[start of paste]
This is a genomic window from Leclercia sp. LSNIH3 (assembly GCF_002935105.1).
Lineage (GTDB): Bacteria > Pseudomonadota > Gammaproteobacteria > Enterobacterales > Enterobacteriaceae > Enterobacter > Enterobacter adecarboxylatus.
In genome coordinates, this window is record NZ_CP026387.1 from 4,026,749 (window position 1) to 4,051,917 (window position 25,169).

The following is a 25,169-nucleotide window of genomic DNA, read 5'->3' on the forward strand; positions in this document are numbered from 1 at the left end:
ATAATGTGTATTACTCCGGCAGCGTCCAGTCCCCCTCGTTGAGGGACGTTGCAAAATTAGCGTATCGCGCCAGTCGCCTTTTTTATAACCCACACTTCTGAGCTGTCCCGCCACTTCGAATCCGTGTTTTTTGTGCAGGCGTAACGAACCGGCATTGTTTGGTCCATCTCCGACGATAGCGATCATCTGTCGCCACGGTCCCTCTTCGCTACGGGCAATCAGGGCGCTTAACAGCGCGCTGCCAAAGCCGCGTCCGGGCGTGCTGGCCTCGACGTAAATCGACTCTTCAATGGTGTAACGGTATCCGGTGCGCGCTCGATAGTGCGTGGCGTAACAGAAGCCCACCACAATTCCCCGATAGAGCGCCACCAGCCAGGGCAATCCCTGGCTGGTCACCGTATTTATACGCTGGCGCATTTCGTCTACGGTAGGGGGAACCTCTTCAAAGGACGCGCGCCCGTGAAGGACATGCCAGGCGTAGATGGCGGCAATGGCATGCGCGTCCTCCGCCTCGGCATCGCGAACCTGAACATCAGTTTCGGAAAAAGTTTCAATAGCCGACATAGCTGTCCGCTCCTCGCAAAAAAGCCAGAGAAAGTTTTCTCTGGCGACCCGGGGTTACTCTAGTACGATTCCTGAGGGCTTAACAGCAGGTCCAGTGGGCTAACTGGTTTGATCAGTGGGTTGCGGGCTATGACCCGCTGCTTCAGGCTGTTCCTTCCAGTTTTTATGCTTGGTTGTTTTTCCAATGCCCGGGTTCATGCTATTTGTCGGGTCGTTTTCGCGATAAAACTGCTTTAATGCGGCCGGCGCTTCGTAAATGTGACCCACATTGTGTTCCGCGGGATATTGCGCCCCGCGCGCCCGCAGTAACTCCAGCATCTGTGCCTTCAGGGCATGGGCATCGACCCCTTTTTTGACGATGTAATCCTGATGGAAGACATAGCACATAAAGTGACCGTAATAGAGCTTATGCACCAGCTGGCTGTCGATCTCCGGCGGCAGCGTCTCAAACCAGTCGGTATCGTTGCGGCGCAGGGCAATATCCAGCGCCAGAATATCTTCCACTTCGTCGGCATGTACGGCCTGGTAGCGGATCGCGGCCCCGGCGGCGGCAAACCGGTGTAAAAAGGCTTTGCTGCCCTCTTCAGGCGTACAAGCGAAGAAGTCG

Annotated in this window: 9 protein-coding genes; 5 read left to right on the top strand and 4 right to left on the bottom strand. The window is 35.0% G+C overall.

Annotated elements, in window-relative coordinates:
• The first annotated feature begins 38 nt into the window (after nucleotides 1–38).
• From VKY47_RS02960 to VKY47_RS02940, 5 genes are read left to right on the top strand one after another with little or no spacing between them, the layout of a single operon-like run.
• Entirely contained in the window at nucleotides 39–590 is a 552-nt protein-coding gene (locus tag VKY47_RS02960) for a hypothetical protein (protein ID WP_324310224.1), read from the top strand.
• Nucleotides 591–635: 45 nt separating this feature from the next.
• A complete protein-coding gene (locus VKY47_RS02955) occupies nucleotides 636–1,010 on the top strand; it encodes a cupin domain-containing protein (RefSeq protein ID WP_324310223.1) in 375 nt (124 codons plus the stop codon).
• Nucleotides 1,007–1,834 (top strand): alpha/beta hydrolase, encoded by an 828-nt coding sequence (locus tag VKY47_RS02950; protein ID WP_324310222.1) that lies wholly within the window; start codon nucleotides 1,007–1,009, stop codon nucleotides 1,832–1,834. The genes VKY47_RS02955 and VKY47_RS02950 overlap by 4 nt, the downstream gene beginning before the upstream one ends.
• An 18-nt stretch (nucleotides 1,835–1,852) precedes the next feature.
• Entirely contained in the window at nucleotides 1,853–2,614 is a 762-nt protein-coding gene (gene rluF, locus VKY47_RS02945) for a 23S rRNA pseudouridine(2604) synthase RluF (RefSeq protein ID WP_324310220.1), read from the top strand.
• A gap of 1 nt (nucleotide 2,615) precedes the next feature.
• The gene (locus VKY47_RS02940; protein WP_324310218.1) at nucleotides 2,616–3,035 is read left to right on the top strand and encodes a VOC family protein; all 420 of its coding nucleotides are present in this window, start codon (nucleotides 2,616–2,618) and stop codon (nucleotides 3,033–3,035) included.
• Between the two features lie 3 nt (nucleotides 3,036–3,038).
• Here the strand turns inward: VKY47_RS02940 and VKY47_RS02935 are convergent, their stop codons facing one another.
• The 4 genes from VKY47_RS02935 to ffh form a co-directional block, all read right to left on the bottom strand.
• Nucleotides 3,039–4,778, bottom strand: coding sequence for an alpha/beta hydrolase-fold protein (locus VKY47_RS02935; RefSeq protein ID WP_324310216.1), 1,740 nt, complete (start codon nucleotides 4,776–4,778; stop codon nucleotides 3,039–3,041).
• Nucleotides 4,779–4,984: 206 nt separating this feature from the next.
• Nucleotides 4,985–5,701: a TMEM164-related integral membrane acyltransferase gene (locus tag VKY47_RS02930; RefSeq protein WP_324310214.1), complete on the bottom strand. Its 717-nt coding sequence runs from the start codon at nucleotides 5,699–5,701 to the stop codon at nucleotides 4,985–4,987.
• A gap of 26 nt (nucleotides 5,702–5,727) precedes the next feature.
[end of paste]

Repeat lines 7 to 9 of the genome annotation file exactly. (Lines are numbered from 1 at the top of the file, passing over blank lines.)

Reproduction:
Annotated elements, in window-relative coordinates:
• The first annotated feature begins 38 nt into the window (after nucleotides 1–38).
• From VKY47_RS02960 to VKY47_RS02940, 5 genes are read left to right on the top strand one after another with little or no spacing between them, the layout of a single operon-like run.